Title:
Aerosolized capreomycin for inhibition of pulmonary tuberculosis
Kind Code:
A1


Abstract:
The invention provides systems, methods, and compositions for the aerosolized administration of capreomycin to persons in need thereof. Administration of capreomycin by aerosol can be used to reduce the infectivity of persons with tuberculosis, or to reduce the severity or duration of a tuberculosis infection. The invention further provides for the use of capreomycin for the manufacture of a medicament for aerosolized administration to a person in need thereof.



Inventors:
Kraus, Carl N. (Gaithersburg, MD, US)
Barry III, Clifton E. (Rockville, MD, US)
Doan, Bernardan T. (Falls Church, VA, US)
Application Number:
10/527557
Publication Date:
06/07/2007
Filing Date:
09/12/2003
Primary Class:
Other Classes:
514/2.4, 514/2.9
International Classes:
A61K9/14; A61K38/12
View Patent Images:



Primary Examiner:
KENNEDY, NICOLETTA
Attorney, Agent or Firm:
KILPATRICK TOWNSEND & STOCKTON LLP (Atlanta, GA, US)
Claims:
What is claimed is:

1. A system comprising capreomycin and a device for introducing said capreomycin into gases for inhalation by a person in need thereof.

2. A system of claim 1, wherein said capreomycin is introduced into said gases as a solution, a suspension, a powder, or a spray.

3. A system of claim 1, wherein said device is a nebulizer, a metered dose inhaler, or a dry powder inhaler.

4. A system of claim 3, wherein said nebulizer is selected from the group consisting of a heated nebulizer, an ultrasonic nebulizer, a gas nebulizer, a venturi nebulizer, and a refillable nebulizer.

5. A system of claim 1, wherein said capreomycin is introduced into said gases in an average particle size of between 1 and 10 microns.

6. A system of claim 5, wherein said capreomycin has an average particle size of between 2 and 6 microns.

7. A system of claim 5, wherein said capreomycin has an average particle size of about 3 to about 5 microns.

8. A system of claim 1, wherein said capreomycin is provided as a powder.

9. A system of claim 8, wherein said capreomycin is introduced into said gases in an average particle size of between 1 and 10 microns.

10. A system of claim 9, wherein said capreomycin has an average particle size of about 3 to about 5 microns.

11. A formulation of capreomycin suitable for aerosol administration.

12. A formulation of capreomycin of claim 11, wherein said capreomycin has an average particle size between 1 and 10 microns.

13. A formulation of capreomycin of claim 12, wherein said capreomycin is complexed or associated with a polysaccharide.

14. A method of inhibiting the growth of Mycobacterium tuberculosis (“MTB”), said method comprising introducing capreomycin into gases to be inhaled by a patient in need thereof.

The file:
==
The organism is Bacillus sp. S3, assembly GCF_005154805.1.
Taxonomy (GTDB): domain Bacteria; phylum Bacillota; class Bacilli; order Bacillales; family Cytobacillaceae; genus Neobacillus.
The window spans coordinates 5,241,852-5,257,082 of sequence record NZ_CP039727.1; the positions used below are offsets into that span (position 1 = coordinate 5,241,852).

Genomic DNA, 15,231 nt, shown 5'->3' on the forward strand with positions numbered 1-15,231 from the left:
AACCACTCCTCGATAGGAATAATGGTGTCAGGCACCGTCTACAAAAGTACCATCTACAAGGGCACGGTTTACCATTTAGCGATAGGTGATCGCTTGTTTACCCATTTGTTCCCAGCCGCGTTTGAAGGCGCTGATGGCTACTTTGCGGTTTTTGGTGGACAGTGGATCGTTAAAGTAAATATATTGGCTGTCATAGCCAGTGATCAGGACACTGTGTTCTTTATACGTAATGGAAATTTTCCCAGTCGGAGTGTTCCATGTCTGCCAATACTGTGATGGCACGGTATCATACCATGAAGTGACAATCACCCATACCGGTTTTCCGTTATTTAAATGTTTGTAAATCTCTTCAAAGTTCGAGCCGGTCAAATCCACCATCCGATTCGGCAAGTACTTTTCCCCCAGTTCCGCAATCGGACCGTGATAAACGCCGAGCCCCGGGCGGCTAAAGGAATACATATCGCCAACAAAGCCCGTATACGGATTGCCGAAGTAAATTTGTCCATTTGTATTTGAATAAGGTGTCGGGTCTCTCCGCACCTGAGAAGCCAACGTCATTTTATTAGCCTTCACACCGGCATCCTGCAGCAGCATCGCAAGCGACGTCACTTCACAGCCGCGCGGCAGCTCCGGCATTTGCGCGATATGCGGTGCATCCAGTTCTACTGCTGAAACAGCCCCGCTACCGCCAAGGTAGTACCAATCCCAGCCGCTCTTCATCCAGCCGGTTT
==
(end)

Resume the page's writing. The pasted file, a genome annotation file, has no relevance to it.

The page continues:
15. A method of claim 14, wherein said capreomycin is introduced into said gases as a solution, a suspension, a powder, or a spray.

16. A method of claim 14, wherein said capreomycin introduced into said gases in an average particle size of between 1 and 10 microns.

17. A method of claim 14, wherein said capreomycin is complexed or associated with a polysaccharide.

18. A method of claim 14, wherein said capreomycin is introduced into said gases by a nebulizer, a metered dose inhaler, or a dry powder inhaler.

19. A method of claim 18, wherein said nebulizer is selected from the group consisting of a heated nebulizer, an ultrasonic nebulizer, a gas nebulizer, a venturi nebulizer, and a refillable nebulizer.

20. A method of inhibiting the growth of Mycobacterium tuberculosis (“MTB”) in a patient, said method comprising administering to a lung of said patient aerosolized capreomycin, wherein said capreomycin inhibits the growth of MTB in said patient.

21. A method of claim 20, wherein said capreomycin is administered to said lung as a solution, a suspension, a powder, or a spray.

22. A method of claim 20, wherein said capreomycin is administered to said lung by a nebulizer, a metered dose inhaler, or a dry powder inhaler.

23. A method of claim 22, wherein said nebulizer is selected from the group consisting of a heated nebulizer, an ultrasonic nebulizer, a gas nebulizer, a venturi nebulizer, and a refillable nebulizer.

24. A method of reducing infectivity of a person infected with Mycobacterium tuberculosis (“MTB”), said method comprising administering to the lung of said person aerosolized capreomycin, wherein said capreomycin reduces the infectivity of said person.

25. A method of claim 24, wherein said capreomycin is administered to said lung as a solution, a suspension, a powder, or a spray.